Can PET Scan-Guided Therapy Work for Lymphoma?

Two studies presented at the 2014 ASH Meeting addressed whether an interim PET scan during and after an initial therapy can help guide treatment.

The utility of positron emission tomography (PET) scans to assess whether patients with lymphoma still have active disease and to guide further treatment remains debatable. Two studies presented at the 2014 American Society of Hematology (ASH) Annual Meeting, held December 6–9 in San Francisco, addressed whether an interim PET scan during and after initial therapy can help guide treatment.

A PET scan provides a snapshot of active metabolism and glucose uptake in the body. “Aggressive lymphomas have a markedly increased glucose uptake and metabolism,” said lead study author Ulrich Duehrsen, MD, of the department of hematology at University Hospital Essen in Essen, Germany, in his presentation. “It is assumed that a reduction in glucose uptake and metabolism during treatment reflects a decrease in the number of viable tumor cells.”

A response via a PET scan is seen as a marker for a beneficial long-term outcome. “An early reduction of the intensity of the PET signal demonstrates a rapid response to therapy,” said Duehrsen.

While pre- and post-treatment PET scans are done routinely for patients with aggressive lymphomas, the large randomized PETAL trial (NCT00554164) investigated “the value of interim PET after a few cycles of chemotherapy,” Duehrsen told Cancer Network.

Results from the trial showed that switching patients with aggressive lymphomas to a more intensive treatment regimen that included hyperfractionated alkylating agents and high doses of methotrexate and cytarabine did not yield a beneficial effect on treatment failure (complete remission rate of 50% vs 31%; P = .10) or overall survival (hazard ratio [HR], 1.0). “They are the most likely ones to benefit from novel treatment approaches, many of which were reported at the conference,” said Duehrsen.

The 926 patients with newly diagnosed disease on the trial were first treated with 2 cycles of R-CHOP (rituximab, cyclophosphamide, doxorubicin, vincristine, and prednisone). After an interim quantitative PET scan, the 107 patients (13%) with an unfavorable scan were randomized to receive either the more intensive therapy regimen or an additional 6 cycles of R-CHOP.

An interim PET scan performed after just 2 therapy cycles predicted overall survival (HR, 3.9; P < .0001).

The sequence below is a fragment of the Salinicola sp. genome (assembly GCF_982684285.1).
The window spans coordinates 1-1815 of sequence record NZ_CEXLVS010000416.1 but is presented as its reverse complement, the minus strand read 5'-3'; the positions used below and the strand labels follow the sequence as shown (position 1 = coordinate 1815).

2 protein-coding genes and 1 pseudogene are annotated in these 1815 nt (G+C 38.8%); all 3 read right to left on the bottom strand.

Those patients with a rapid response to therapy, as assessed by interim PET, required less rituximab. Eight applications did not result in a better outcome as compared with six applications (HR, 1.2).

According to Duehrsen, the quantitative PET approach was much better at predicting outcomes than a visual “eye-balling” PET assessment. “With our results, we hope to convince the scientific community that accurately measuring the metabolic activity is superior to just looking at the pictures.”

Another study specifically examined outcomes among advanced diffuse large B-cell lymphoma patients who were switched to a more aggressive therapy after a positive interim PET scan following frontline therapy of 3 cycles of R-CHOP. Patients with positive interim PET scans had poorer outcomes compared with those with a negative PET scan result, and few of these patients went on to a negative PET scan following more aggressive therapy. The phase II trial was conducted in British Columbia and presented at ASH by Laurie H. Sehn, MD, MPH, of the University of British Columbia, Centre for Lymphoid Cancer, in Vancouver.

Of the 150 patients who underwent an interim PET scan, 50 (33%) were PET-positive and 48 of these received an aggressive R-ICE (rituximab, ifosfamide, carboplatin, and etoposide) chemotherapy regimen. Nine patients did not complete the full 4-cycle R-ICE regimen due to toxicity. Of the 36 patients who completed the regimen, 11 had a negative PET scan after R-ICE and 25 had a positive PET scan.

After a median follow-up of 45 months, the 4-year progression-free survival and overall survival were 59% and 73% in the positive interim PET cohort, compared with 91% and 96%, respectively, in the negative interim PET cohort.

“Simply switching to this alternate non–cross-resistant chemotherapy regimen is insufficient to overcome the inherent resistance in this poor risk population,” concluded the study authors.